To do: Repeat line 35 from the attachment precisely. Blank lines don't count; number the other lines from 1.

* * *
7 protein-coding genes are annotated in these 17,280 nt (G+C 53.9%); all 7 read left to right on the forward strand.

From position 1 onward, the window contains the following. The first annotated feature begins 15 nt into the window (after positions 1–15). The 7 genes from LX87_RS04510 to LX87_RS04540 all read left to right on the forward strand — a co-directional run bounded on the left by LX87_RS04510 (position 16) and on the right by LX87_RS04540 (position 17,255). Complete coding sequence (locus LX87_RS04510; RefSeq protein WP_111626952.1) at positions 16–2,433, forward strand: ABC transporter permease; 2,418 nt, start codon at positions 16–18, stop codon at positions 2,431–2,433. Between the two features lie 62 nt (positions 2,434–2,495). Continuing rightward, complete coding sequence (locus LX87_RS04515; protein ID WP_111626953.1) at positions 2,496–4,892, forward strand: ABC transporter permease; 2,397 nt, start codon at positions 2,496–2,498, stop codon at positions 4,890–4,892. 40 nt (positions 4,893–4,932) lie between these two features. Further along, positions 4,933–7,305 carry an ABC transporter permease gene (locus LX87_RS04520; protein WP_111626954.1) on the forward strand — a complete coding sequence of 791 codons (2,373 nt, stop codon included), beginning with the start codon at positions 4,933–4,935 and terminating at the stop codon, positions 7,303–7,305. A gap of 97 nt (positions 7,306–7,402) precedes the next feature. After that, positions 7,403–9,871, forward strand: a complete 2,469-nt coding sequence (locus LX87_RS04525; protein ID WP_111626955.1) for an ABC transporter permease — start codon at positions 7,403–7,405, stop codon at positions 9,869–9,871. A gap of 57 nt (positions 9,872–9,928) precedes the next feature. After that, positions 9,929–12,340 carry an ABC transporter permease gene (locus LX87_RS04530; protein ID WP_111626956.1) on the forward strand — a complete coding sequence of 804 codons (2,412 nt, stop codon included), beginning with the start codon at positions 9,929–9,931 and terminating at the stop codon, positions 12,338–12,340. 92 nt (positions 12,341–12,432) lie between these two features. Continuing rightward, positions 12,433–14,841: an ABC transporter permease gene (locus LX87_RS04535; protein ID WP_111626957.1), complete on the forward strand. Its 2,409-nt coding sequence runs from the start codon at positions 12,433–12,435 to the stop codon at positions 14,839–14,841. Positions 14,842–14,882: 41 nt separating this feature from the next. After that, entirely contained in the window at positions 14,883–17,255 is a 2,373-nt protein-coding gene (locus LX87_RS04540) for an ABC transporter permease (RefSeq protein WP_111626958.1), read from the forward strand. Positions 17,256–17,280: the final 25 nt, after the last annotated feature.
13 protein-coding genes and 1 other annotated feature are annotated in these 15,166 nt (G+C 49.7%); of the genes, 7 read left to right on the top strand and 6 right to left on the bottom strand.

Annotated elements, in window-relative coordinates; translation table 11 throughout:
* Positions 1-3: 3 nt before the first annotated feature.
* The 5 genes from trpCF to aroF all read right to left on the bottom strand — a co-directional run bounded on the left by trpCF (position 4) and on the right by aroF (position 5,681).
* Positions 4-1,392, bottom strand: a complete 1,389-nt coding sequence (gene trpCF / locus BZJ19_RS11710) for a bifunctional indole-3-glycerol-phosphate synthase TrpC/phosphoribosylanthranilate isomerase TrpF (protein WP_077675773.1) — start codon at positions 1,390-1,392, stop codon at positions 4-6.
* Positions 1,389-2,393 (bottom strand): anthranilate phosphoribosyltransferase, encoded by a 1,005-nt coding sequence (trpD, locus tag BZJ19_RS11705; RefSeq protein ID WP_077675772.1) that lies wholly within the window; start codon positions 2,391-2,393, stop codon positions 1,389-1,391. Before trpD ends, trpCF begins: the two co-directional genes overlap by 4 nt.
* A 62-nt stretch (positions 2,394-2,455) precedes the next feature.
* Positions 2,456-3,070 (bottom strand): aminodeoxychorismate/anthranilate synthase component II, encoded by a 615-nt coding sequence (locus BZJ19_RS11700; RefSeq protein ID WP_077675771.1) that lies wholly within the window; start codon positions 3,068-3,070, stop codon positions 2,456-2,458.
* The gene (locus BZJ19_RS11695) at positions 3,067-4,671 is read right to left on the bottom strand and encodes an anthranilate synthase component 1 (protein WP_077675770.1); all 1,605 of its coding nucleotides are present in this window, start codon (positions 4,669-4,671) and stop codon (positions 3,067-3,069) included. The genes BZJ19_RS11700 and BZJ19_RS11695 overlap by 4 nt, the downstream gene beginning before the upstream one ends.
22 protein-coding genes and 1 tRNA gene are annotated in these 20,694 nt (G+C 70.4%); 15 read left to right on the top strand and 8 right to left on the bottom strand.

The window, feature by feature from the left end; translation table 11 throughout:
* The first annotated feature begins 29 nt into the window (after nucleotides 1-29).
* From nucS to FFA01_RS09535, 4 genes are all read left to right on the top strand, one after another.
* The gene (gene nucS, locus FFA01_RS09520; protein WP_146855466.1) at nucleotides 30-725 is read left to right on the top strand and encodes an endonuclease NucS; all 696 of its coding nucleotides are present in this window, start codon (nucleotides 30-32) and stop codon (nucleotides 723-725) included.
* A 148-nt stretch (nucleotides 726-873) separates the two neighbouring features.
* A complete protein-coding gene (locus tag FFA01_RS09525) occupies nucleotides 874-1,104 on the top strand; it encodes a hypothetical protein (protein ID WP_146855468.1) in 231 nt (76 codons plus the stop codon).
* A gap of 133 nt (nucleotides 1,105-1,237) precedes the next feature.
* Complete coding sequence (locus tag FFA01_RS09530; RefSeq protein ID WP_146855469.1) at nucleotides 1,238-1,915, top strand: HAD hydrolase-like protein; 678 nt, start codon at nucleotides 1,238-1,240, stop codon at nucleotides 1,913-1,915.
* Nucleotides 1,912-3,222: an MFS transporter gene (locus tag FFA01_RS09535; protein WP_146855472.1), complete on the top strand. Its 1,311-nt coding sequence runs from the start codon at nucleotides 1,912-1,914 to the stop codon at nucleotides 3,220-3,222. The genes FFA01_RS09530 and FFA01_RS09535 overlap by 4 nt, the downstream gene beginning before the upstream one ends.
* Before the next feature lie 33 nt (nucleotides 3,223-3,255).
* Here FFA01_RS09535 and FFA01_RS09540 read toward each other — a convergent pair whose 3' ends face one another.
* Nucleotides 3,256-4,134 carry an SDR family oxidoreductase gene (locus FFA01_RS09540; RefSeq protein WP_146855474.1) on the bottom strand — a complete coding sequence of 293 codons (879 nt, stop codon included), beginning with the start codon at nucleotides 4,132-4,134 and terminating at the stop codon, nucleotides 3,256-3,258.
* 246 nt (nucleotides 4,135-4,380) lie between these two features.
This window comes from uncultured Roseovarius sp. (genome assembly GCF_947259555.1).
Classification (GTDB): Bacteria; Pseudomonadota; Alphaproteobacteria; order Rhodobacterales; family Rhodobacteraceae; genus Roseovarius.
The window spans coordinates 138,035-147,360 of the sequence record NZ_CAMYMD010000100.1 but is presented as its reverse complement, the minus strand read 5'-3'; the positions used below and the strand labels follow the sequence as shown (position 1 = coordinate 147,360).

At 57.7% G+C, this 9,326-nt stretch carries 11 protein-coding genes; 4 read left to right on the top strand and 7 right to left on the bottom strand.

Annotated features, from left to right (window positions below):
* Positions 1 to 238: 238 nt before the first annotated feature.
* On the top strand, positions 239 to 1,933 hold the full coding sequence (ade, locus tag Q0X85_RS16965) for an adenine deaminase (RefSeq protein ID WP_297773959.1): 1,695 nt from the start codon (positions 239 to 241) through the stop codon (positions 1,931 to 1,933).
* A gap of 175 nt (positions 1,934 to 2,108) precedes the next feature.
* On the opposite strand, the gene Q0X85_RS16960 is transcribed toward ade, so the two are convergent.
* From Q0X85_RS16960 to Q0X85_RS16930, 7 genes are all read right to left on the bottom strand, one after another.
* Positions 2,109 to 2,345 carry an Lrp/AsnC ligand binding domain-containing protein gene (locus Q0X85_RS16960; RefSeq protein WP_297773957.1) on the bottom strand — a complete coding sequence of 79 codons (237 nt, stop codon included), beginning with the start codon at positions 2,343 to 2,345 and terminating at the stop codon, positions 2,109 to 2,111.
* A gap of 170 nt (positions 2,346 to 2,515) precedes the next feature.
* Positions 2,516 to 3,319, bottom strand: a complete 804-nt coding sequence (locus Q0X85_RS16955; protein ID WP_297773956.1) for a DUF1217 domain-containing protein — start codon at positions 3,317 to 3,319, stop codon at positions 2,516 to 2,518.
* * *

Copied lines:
* From Q0X85_RS16960 to Q0X85_RS16930, 7 genes are all read right to left on the bottom strand, one after another.